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The Scarlet Pimpernel
Avon Theatre
By Beverley Cross
Adapted from the novel by Baroness Orczy
Directed by Dennis Garnhum


Play summary | Globe and Mail review

From the program:

Only a trusted band of followers know that the elegant Sir Percy Blakeney, baronet, is far from the ineffectual fop he seems to be: that he is, in fact, the mysterious and dashing hero who risks his life to save French aristocrats from the guillotine. Not even Sir Percy's wife knows his secret - and therein lies his greatest danger.

The Globe and Mail's review:

Pretty costuming can't rescue this Pimpernel
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By KATE TAYLOR
Saturday, June 1, 2002 Print Edition, Page R13

Rating: **

As Frenchmen who can't speak French chase Englishmen who sound like Canadians across the stage of the Avon Theatre, it is hard to take the Stratford Festival's Scarlet Pimpernel seriously. Of course, this romantic adventure story about the mysterious English hero who smuggles French aristocrats out of Revolutionary Paris, should not be taken too seriously, but in this uneven stage version director Dennis Garnhum isn't in full control of his ironies.

The Scarlet Pimpernel has a long history on stage: when the Baroness Orczy, a Hungarian émigré in London, couldn't find a publisher for her swashbuckling novel, she turned it into a play that premiered on the West End in 1903 and became a big hit. Audiences were captivated by the chameleon-like central character -- the foppish Sir Percy Blakeney by day; the guillotine-defying Pimpernel by night -- and by the romantic adventure story in which his French wife is blackmailed into betraying her husband by the revolutionary fanatic Chauvelin. The popular success of the play then led to the publication of the book in 1905, which in turn has spawned multiple movie adaptations and a Broadway musical.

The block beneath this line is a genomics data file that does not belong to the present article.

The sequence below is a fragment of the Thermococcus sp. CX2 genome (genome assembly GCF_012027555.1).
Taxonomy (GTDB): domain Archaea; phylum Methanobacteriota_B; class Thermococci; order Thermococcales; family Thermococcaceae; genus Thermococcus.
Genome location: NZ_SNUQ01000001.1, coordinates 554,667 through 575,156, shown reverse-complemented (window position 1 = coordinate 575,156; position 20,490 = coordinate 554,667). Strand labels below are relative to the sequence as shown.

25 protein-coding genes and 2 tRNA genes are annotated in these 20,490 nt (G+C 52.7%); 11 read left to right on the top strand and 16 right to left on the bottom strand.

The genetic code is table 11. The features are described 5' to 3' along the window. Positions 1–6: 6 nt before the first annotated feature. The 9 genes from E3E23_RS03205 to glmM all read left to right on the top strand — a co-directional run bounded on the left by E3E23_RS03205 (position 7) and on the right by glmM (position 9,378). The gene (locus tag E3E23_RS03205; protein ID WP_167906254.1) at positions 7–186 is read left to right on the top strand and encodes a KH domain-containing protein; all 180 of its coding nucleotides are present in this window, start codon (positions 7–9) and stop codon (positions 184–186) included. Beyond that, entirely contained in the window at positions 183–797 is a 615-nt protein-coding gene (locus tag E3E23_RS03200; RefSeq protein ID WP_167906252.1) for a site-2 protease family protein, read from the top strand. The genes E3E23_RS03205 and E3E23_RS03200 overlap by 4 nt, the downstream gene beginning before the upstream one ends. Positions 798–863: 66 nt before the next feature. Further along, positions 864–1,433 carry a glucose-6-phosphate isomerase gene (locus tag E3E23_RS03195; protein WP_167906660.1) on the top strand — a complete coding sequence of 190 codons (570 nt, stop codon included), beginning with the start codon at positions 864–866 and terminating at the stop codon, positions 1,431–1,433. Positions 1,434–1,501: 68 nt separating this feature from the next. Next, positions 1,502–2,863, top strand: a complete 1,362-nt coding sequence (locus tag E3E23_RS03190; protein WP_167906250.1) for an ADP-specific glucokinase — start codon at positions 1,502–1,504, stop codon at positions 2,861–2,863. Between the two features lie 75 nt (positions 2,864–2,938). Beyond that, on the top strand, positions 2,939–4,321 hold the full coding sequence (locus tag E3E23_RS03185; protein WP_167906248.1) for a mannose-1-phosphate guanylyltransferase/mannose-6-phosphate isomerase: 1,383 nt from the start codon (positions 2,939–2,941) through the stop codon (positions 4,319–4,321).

Stratford, meanwhile, is using a newer stage version which England's Chichester Festival commissioned from the British playwright Beverley Cross in 1985. Cross (who is a man, by the way) has penned a script with a strong dramatic line but he tends to overdo the Harlequin language and toss in too many self-conscious French phrases for the French characters. His jokes, about ladies' cleavage and foreign names that when pronounced are mistaken for sneezing, are painfully stale. Chichester also added a few songs to the first half, an awkward idea that Garnhum has preserved, creating the impression of an inchoate musical before the music simply stops in the the second half.

On a revolving set designed by Cameron Porteous with an impressive guillotine that doubles as the mast of a schooner that will spirit aristocrats across the channel, Garnhum presents a strong physical staging (although his cast were still getting some of their fight scenes straight at Thursday's opening). It is the director's attitude towards the material that is erratic, indecisive about whether the more ludicrous lines are to be played for laughs or not. In particular, he lets Peter Hutt's sneering and cackling version of Chauvelin go far too far towards parody, thereby robbing the figure of threat and the play of tension.

Still, Chauvelin's encounters with Peter Donaldson's highly amusing Sir Percy are engaging, although both of these powerful dramatic actors are visibly underemployed by their roles. As Sir Percy's French wife Marguerite, Sheila McCarthy's distinctive nasal tones and chirpy persona make her, as always, a bright spot on the stage, but the notion that this Anglo soubrette is "the cleverest woman in France" is laughable.

There's firm work from Ian Deakin's Prince of Wales, and Scott Wentworth turns in a vicious little cameo as Robespierre, but the rest of the supporting cast is uneven, struggling to make their misplaced accents and contemporary body language fit with the snazzy 18th-century togs designed by Kelly Wolf. If only this show sounded as prettily convincing as it looks.
The Scarlet Pimpernel continues to Nov. 2 at the Avon Theatre in Stratford, Ont. For information call: 1-800-567-1600.

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